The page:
It is worth mentioning that payment obligation is especially subject to overpopulation[15]. Should prison population increase beyond 120 % of the facilities' capacity, the State must pay an additional amount described in the Agreement as “overpopulation compensation”. This was a very much criticized aspect of the Chilean prison concession program; it was considered one of the factors determining the aggravation of the crisis of the prison system, and in particular, as a factor driving overpopulation. In our opinion, the main legal consequence of overpopulation is the State's failure to keep the constitutional mandate of in-prison rehabilitation. This is why it is a mistake to say that re-socialization service is excluded from the Agreement, as this service is inherent in the logic underlying the overpopulation compensation clause.


The political economy of punishment and the financial government of surplus 


The theories having studied in detail the relations between punishment and economic structure -hereinafter, political economy of punishment- have incorporated Marxist concepts and other theoretical tools of the critical paradigm.

The first important study on the historical development of punishment systems, their anchorages and dynamic connections with social and economic structure has been attributed to Rusche and Kircheimer. According to these authors, every production system tends to discover punishments which correspond to its productive relations[16]. Brief, the authors state a structural premise: punishments correspond to specific modes of production relations historically identifiable.

Moreover, this historical approach would clear the way to a new understanding of transformations and changes undergone by some specific punishment technologies. By way of example, and with reference to the changes underwent by prisons formerly sustained by the inmates' profit-producing and productive work, transformed into unproductive confinement deposits entirely dependent on subsidies, the authors state this replacement can be easily explained in the light of the decrease of profitability of convict labor. Therefore, shifts in institutional logic, its disciplinary methods, daily management and discourse, should be explained by two external macroeconomic factors: the general fall in wages and the increase in labor availability in society.

A note on post-Fordist reflections: this is an interesting starting point, as it circumscribes the issue to a specific context defined by the exhaustion of the Fordist model and the deterritorialization of control mechanisms. Post-industrial State development also provoked an authentic crisis in the traditional organization of criminal control and its disciplinary discourse[17].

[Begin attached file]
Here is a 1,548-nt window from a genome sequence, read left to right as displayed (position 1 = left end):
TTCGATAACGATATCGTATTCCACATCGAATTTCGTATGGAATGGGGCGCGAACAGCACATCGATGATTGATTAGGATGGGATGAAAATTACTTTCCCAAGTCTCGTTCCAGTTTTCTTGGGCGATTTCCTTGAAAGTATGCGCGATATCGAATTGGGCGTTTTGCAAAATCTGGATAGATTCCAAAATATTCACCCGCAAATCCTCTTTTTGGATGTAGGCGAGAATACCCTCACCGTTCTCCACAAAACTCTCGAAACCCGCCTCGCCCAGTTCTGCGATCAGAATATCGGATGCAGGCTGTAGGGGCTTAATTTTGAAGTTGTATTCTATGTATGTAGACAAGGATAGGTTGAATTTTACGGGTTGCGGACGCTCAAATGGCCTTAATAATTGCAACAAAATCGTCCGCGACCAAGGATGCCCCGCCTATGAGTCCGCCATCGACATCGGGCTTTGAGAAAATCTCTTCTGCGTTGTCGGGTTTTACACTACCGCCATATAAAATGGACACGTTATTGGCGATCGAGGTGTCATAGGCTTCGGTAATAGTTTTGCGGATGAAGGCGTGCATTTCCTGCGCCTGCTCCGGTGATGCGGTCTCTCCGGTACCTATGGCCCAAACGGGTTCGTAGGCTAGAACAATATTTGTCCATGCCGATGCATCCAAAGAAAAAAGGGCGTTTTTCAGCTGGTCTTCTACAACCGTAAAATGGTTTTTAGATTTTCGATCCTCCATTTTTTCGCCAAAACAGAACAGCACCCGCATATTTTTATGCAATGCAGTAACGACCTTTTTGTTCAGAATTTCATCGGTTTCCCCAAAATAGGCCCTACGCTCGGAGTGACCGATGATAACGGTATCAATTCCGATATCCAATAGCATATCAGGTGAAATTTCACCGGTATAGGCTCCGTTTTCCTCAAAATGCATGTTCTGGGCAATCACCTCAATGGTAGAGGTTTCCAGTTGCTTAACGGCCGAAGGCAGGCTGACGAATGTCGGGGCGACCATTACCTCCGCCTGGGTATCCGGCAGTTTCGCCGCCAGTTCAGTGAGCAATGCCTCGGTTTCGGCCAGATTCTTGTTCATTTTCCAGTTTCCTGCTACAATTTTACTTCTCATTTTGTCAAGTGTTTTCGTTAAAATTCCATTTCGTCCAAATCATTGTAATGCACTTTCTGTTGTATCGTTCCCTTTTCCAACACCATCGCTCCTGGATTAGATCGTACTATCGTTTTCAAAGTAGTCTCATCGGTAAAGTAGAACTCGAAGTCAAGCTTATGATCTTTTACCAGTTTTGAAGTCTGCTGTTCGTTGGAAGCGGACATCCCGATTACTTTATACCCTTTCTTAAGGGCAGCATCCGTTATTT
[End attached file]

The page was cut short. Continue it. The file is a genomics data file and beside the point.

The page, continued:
And in this scenario of apparent crisis of confinement as a punishment method, several designs and ways of prison privatization operate as an actual technological upgrading. This privatization drive entails the possibility of reproducing the prison system and its main asset: the incarcerated individuals.

Based on this information, we should ask ourselves about the effects of these legal and financing schemes, and their relation with the reproduction of the prison system. Do they effectively join the confinement machinery and the punishment program of post-disciplinary societies, defined by De Giorgi as the government of surplus populations?

Finally, and in view of the increasing number of prison privatization cases, we should ask ourselves the unavoidable questions posed by Carranza, which we reproduce here as guidelines for future contributions: Is it constitutional to delegate the State's function of enforcing the sentence?[18] What are the advantages of private prisons? How much does the State save by delegating the enforcement of sentences? Is the privatization of the enforcement of sentences ethical?


Daniel R. Zubilllaga Puchot, Attorney-at-law. He graduated from the Law School of the University of the Republic. He is a free-lance Criminal and Family Law Lawyer. He is a G. 1 Researcher in CSIC projects "Dogmática pena y jurisprudencia: la constitución de la práctica" and "Plan estratégico para la instalación del Observatorio de los sistemas judicial y legislativo - Fase B".

Rodrigo Rey, Attorney-at-law. He graduated from the Law School of the University of the Republic.




[1] See: The evolution of incarceration rates. Parliamentary Commissioner for the Prison System. Boletín Estadístico del Sistema Penitenciario, No. 2. First semester, 2017, p. 4.

[2] IbIdem. p. 6.

[3] Section 1 of Act No. 18.667: “The Executive is granted, until December 31, 2010, an extraordinary, one-time authorization to resort to the necessary funding sources for up to $ 292,192,931 (two hundred ninety-two millions one hundred and ninety-two thousand nine hundred and thirty-one Uruguayan pesos), to be used, according to the procedures set forth by  Texto Ordenado de Contabilidad y Administración Financiera y Normas Concordantes y Complementarias (TOCAF - Accounting and Financial Administration Rules Compilation - Amended Text), exclusively to: 1) Build, install, recycle, renovate, and, in general, perform any building modification in prison buildings and facilities. 2) Purchase, lease or loan premises for prisons or correctional facilities. 3) Purchase the necessary equipment for buildings and correctional facilities, so as to comply with the purposes of this act. 4) Pay for the expenses arising from the transfer of inmates, their food, basic needs, hygiene and healthcare”.

[4] See sections 206 to 275; 222; and 226 of Act No. 18.719.